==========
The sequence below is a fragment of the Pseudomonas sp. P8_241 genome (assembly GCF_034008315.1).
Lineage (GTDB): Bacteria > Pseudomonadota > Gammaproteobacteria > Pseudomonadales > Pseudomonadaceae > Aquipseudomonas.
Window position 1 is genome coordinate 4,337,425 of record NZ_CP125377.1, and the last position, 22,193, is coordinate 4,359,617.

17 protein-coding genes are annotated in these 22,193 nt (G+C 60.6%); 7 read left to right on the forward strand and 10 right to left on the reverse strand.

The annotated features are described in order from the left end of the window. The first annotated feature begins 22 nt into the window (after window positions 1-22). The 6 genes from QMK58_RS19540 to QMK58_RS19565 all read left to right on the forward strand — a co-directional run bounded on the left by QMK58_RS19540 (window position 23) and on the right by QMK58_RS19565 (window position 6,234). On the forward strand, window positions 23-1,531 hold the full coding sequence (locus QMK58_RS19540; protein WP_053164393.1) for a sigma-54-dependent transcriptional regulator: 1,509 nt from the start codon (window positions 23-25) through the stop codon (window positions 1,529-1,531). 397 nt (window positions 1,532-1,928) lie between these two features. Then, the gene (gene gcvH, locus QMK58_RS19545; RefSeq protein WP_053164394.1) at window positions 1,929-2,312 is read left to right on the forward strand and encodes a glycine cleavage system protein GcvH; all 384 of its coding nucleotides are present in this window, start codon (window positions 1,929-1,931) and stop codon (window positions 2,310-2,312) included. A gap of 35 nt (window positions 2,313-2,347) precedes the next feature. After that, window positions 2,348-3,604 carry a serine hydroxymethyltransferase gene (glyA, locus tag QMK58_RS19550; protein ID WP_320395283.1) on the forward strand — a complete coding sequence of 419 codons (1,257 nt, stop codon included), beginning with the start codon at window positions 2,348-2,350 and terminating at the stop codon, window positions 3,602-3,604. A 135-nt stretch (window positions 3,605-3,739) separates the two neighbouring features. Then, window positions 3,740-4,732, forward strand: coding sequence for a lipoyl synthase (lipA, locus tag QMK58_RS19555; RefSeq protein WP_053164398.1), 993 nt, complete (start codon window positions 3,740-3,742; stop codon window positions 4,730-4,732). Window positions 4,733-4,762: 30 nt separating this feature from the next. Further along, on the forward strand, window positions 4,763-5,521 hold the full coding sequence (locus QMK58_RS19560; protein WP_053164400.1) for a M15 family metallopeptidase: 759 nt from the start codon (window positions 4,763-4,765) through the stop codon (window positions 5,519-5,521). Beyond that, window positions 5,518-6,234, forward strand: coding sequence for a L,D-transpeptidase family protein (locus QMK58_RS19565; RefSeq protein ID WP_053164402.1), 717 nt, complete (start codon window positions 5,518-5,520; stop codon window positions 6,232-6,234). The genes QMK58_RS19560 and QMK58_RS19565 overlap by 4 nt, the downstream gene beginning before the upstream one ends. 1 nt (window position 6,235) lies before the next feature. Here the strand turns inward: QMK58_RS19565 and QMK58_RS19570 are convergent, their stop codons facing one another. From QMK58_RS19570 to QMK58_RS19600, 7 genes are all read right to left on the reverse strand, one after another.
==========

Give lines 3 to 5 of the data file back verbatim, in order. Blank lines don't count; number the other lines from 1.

Window position 1 is genome coordinate 4,337,425 of record NZ_CP125377.1, and the last position, 22,193, is coordinate 4,359,617.

17 protein-coding genes are annotated in these 22,193 nt (G+C 60.6%); 7 read left to right on the forward strand and 10 right to left on the reverse strand.

The annotated features are described in order from the left end of the window. The first annotated feature begins 22 nt into the window (after window positions 1-22). The 6 genes from QMK58_RS19540 to QMK58_RS19565 all read left to right on the forward strand — a co-directional run bounded on the left by QMK58_RS19540 (window position 23) and on the right by QMK58_RS19565 (window position 6,234). On the forward strand, window positions 23-1,531 hold the full coding sequence (locus QMK58_RS19540; protein WP_053164393.1) for a sigma-54-dependent transcriptional regulator: 1,509 nt from the start codon (window positions 23-25) through the stop codon (window positions 1,529-1,531). 397 nt (window positions 1,532-1,928) lie between these two features. Then, the gene (gene gcvH, locus QMK58_RS19545; RefSeq protein WP_053164394.1) at window positions 1,929-2,312 is read left to right on the forward strand and encodes a glycine cleavage system protein GcvH; all 384 of its coding nucleotides are present in this window, start codon (window positions 1,929-1,931) and stop codon (window positions 2,310-2,312) included. A gap of 35 nt (window positions 2,313-2,347) precedes the next feature. After that, window positions 2,348-3,604 carry a serine hydroxymethyltransferase gene (glyA, locus tag QMK58_RS19550; protein ID WP_320395283.1) on the forward strand — a complete coding sequence of 419 codons (1,257 nt, stop codon included), beginning with the start codon at window positions 2,348-2,350 and terminating at the stop codon, window positions 3,602-3,604. A 135-nt stretch (window positions 3,605-3,739) separates the two neighbouring features. Then, window positions 3,740-4,732, forward strand: coding sequence for a lipoyl synthase (lipA, locus tag QMK58_RS19555; RefSeq protein WP_053164398.1), 993 nt, complete (start codon window positions 3,740-3,742; stop codon window positions 4,730-4,732). Window positions 4,733-4,762: 30 nt separating this feature from the next. Further along, on the forward strand, window positions 4,763-5,521 hold the full coding sequence (locus QMK58_RS19560; protein WP_053164400.1) for a M15 family metallopeptidase: 759 nt from the start codon (window positions 4,763-4,765) through the stop codon (window positions 5,519-5,521). Beyond that, window positions 5,518-6,234, forward strand: coding sequence for a L,D-transpeptidase family protein (locus QMK58_RS19565; RefSeq protein ID WP_053164402.1), 717 nt, complete (start codon window positions 5,518-5,520; stop codon window positions 6,232-6,234). The genes QMK58_RS19560 and QMK58_RS19565 overlap by 4 nt, the downstream gene beginning before the upstream one ends. 1 nt (window position 6,235) lies before the next feature. Here the strand turns inward: QMK58_RS19565 and QMK58_RS19570 are convergent, their stop codons facing one another. From QMK58_RS19570 to QMK58_RS19600, 7 genes are all read right to left on the reverse strand, one after another.